Some long-term care centers will allow outdoor visits soon
CONCORD, N.H. (AP) — Some long-term care centers in New Hampshire that meet state and federal criteria should be able to allow outdoor visits as soon as this weekend, the state’s health and human services commissioner said Tuesday.
Centers need to submit a plan to health officials that would include designated sites for visits, such as a courtyard or porch, Commissioner Lori Shibinette said at a news conference. Appointments would be limited to two visitors per resident, and both must be over age 12. Visitors and residents need to wear masks, maintain social distancing, and not have physical contact, she said. Visitor logs would be kept.
Staff would supervise the visits with distance allowed for privacy.
“We acknowledge that it’s been three months since people have been able to visit with their loved ones,” Shibinette said.
The facilities have been closed to visitors. More than a dozen have had coronavirus outbreaks, and their residents make up the majority of those who have died of the virus in the state. Some have since been removed from the list.
Outdoor visits will not be allowed at facilities that are experiencing an outbreak.
Other developments in New Hampshire:
Over 5,400 small businesses in New Hampshire have qualified to get grants from a fund that comes from the state’s share of federal coronavirus relief money, Gov. Chris Sununu said.
The average grant amount is $62,000, he said.
Over 4,700 applicants didn’t qualify because they are self-employed, Sununu said. He said the state will finalize an aid program soon for that group.
New Hampshire’s 14.5% unemployment rate for May reflects the impact of the pandemic, officials say.
The rate was a decrease of 2.6% from April, which increased to 17.1% after revision.
The May 2019 seasonally adjusted rate was 2.5%.
The number of employed residents for May was 620,630, an increase of 24,320 from the previous month and a decrease of 132,220 from May 2019.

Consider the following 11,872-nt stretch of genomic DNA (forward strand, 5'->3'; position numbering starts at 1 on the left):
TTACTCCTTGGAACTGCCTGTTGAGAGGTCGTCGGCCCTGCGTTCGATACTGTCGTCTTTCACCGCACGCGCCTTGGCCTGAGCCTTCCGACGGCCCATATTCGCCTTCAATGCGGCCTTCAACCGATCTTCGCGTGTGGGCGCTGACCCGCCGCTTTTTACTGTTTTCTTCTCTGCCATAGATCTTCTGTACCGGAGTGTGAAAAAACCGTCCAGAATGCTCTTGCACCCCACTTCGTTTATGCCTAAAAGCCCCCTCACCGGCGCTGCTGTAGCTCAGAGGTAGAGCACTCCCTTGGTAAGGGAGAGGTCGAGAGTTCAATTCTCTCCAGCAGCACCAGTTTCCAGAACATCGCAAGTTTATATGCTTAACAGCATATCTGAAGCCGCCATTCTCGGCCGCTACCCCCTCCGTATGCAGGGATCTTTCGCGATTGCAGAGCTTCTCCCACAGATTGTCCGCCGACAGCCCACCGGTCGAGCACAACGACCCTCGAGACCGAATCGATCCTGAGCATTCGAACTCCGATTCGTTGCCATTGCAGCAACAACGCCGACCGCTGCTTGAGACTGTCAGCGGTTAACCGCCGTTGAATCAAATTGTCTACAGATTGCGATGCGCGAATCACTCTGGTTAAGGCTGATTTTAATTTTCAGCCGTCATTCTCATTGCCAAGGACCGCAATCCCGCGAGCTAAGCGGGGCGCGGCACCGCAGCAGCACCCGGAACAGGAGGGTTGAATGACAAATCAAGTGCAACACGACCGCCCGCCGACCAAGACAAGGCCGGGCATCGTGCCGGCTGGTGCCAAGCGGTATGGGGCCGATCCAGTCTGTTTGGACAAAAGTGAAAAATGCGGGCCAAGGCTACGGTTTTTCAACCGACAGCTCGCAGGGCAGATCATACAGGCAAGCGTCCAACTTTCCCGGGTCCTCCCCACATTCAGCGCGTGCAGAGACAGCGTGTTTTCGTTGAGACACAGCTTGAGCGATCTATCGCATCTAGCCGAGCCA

The number of unemployed residents decreased by 17,540 over the month to 105,590. This was 85,990 more unemployed than in May 2019.
From April to May this year, the total labor force increased by 6,780 to 726,220. This was a decrease of 46,230 from May 2019.
Nationally, the seasonally adjusted unemployment rate for May was 13.3%, a decrease of 1.4% from the April rate, and an increase of 9.7% from the May 2019 rate.
Coronavirus-related costs at the University of New Hampshire could create a budget deficit of up to $10 million when the fiscal year ends June 30, and a deficit of up to $30 million in the upcoming year, the school’s president said.
Jim Dean, in an email to university employees Monday, attributed the first figure to mostly $27 million in refunds given to students due to the university’s closures, Seacoastonline.com reported. He said projections for the next fiscal year include expenses related to safely reopening and additional losses expected because of a smaller incoming freshman class.
As of Tuesday, 5,364 people in New Hampshire had tested positive for the virus, an increase of 27. Six deaths were announced, for a total of 326.
For most people, the virus causes mild or moderate symptoms. For some, especially older adults and the infirm, it can cause more severe illness and can lead to death.